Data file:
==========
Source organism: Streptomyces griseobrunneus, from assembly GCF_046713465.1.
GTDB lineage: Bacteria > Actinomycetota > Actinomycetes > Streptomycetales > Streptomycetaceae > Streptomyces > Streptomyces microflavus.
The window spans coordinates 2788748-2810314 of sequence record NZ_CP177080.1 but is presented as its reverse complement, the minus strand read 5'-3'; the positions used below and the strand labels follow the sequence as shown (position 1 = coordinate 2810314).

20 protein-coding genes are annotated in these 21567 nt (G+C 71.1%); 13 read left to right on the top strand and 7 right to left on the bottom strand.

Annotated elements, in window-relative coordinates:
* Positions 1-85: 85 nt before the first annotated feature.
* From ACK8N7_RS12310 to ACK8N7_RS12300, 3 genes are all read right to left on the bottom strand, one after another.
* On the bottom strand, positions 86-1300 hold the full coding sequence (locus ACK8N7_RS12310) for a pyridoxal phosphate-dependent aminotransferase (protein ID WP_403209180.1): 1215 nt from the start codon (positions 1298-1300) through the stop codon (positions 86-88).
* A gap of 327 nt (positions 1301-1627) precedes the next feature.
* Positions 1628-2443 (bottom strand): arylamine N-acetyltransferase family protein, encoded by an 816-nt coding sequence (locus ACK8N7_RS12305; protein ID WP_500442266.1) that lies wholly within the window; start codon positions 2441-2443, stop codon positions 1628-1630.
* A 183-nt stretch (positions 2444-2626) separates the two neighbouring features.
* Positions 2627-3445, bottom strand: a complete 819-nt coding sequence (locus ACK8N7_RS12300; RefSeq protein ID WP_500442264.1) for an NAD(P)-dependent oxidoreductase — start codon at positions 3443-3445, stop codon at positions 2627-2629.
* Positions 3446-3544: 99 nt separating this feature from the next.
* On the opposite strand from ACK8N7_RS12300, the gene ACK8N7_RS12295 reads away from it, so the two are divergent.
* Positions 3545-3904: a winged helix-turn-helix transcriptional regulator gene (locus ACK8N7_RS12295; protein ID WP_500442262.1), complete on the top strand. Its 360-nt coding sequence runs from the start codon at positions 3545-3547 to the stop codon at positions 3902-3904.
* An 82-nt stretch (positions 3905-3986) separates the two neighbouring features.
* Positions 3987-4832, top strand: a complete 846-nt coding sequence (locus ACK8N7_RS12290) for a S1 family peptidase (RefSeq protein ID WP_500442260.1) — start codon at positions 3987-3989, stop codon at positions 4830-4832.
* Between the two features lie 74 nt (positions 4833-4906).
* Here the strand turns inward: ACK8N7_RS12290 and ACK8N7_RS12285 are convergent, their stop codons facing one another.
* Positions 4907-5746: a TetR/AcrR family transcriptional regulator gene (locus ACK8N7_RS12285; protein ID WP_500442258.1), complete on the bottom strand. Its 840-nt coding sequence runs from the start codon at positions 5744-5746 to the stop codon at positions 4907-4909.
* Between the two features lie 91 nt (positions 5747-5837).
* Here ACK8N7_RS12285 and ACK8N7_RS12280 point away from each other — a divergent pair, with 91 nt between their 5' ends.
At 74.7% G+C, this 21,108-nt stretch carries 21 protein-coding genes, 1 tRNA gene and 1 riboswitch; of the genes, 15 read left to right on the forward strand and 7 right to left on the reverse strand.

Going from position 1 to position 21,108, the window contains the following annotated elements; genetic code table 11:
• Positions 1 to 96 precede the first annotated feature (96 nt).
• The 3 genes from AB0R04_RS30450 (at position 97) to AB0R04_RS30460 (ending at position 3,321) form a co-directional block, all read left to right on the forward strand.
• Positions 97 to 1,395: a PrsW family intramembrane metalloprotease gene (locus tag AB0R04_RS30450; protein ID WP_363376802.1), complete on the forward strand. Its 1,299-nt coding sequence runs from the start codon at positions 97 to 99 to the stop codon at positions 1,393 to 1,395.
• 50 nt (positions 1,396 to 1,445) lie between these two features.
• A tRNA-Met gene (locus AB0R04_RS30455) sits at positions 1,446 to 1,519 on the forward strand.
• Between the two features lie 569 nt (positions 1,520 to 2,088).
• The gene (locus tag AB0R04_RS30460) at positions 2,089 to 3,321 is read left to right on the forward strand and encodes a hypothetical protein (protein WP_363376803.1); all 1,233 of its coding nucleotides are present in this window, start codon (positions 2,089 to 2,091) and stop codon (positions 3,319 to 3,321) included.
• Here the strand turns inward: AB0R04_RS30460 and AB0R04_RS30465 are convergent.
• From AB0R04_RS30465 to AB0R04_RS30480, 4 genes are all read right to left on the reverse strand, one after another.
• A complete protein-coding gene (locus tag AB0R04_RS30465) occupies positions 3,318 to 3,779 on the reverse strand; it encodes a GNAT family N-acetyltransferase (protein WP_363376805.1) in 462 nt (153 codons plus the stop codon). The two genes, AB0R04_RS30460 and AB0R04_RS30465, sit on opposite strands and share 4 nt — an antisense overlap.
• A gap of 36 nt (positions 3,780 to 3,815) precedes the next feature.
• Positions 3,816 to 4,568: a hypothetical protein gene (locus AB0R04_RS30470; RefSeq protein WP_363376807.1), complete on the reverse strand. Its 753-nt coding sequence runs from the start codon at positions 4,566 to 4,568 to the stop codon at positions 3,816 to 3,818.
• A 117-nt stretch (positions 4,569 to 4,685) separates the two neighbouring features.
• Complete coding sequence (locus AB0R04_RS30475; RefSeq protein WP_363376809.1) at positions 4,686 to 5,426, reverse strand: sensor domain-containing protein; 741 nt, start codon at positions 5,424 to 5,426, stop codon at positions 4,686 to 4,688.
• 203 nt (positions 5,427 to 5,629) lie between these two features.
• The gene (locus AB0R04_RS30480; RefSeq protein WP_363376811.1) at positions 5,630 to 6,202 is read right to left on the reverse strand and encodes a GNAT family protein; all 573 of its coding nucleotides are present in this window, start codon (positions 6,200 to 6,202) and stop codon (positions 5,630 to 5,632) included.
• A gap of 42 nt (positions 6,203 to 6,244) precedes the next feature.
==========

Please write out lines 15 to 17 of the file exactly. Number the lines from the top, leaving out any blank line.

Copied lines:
* Positions 3545-3904: a winged helix-turn-helix transcriptional regulator gene (locus ACK8N7_RS12295; protein ID WP_500442262.1), complete on the top strand. Its 360-nt coding sequence runs from the start codon at positions 3545-3547 to the stop codon at positions 3902-3904.
* An 82-nt stretch (positions 3905-3986) separates the two neighbouring features.
* Positions 3987-4832, top strand: a complete 846-nt coding sequence (locus ACK8N7_RS12290) for a S1 family peptidase (RefSeq protein ID WP_500442260.1) — start codon at positions 3987-3989, stop codon at positions 4830-4832.